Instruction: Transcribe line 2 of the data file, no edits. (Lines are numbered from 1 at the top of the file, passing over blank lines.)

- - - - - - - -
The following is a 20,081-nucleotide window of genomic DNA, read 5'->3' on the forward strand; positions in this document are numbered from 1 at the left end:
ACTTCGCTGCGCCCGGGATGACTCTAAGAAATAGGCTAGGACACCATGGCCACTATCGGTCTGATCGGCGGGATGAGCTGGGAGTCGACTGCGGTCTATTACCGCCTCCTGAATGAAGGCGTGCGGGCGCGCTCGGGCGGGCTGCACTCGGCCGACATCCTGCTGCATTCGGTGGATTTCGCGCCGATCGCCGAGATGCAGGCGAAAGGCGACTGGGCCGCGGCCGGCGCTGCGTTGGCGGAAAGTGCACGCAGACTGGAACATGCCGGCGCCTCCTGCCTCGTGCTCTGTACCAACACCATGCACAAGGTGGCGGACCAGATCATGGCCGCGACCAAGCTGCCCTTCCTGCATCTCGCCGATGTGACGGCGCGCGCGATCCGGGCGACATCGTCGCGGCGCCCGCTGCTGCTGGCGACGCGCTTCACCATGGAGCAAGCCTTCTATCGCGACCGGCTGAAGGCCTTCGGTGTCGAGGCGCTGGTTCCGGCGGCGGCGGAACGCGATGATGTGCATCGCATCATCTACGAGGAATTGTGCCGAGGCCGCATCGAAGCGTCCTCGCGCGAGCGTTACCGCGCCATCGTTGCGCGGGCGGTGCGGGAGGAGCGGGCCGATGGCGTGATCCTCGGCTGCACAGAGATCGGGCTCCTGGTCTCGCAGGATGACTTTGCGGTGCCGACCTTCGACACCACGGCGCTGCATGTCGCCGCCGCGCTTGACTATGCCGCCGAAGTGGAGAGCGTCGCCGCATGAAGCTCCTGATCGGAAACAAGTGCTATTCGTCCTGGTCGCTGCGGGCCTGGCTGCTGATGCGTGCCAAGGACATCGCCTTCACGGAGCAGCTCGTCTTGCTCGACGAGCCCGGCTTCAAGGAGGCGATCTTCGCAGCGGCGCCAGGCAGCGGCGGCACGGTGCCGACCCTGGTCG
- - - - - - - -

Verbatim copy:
ACTTCGCTGCGCCCGGGATGACTCTAAGAAATAGGCTAGGACACCATGGCCACTATCGGTCTGATCGGCGGGATGAGCTGGGAGTCGACTGCGGTCTATTACCGCCTCCTGAATGAAGGCGTGCGGGCGCGCTCGGGCGGGCTGCACTCGGCCGACATCCTGCTGCATTCGGTGGATTTCGCGCCGATCGCCGAGATGCAGGCGAAAGGCGACTGGGCCGCGGCCGGCGCTGCGTTGGCGGAAAGTGCACGCAGACTGGAACATGCCGGCGCCTCCTGCCTCGTGCTCTGTACCAACACCATGCACAAGGTGGCGGACCAGATCATGGCCGCGACCAAGCTGCCCTTCCTGCATCTCGCCGATGTGACGGCGCGCGCGATCCGGGCGACATCGTCGCGGCGCCCGCTGCTGCTGGCGACGCGCTTCACCATGGAGCAAGCCTTCTATCGCGACCGGCTGAAGGCCTTCGGTGTCGAGGCGCTGGTTCCGGCGGCGGCGGAACGCGATGATGTGCATCGCATCATCTACGAGGAATTGTGCCGAGGCCGCATCGAAGCGTCCTCGCGCGAGCGTTACCGCGCCATCGTTGCGCGGGCGGTGCGGGAGGAGCGGGCCGATGGCGTGATCCTCGGCTGCACAGAGATCGGGCTCCTGGTCTCGCAGGATGACTTTGCGGTGCCGACCTTCGACACCACGGCGCTGCATGTCGCCGCCGCGCTTGACTATGCCGCCGAAGTGGAGAGCGTCGCCGCATGAAGCTCCTGATCGGAAACAAGTGCTATTCGTCCTGGTCGCTGCGGGCCTGGCTGCTGATGCGTGCCAAGGACATCGCCTTCACGGAGCAGCTCGTCTTGCTCGACGAGCCCGGCTTCAAGGAGGCGATCTTCGCAGCGGCGCCAGGCAGCGGCGGCACGGTGCCGACCCTGGTCG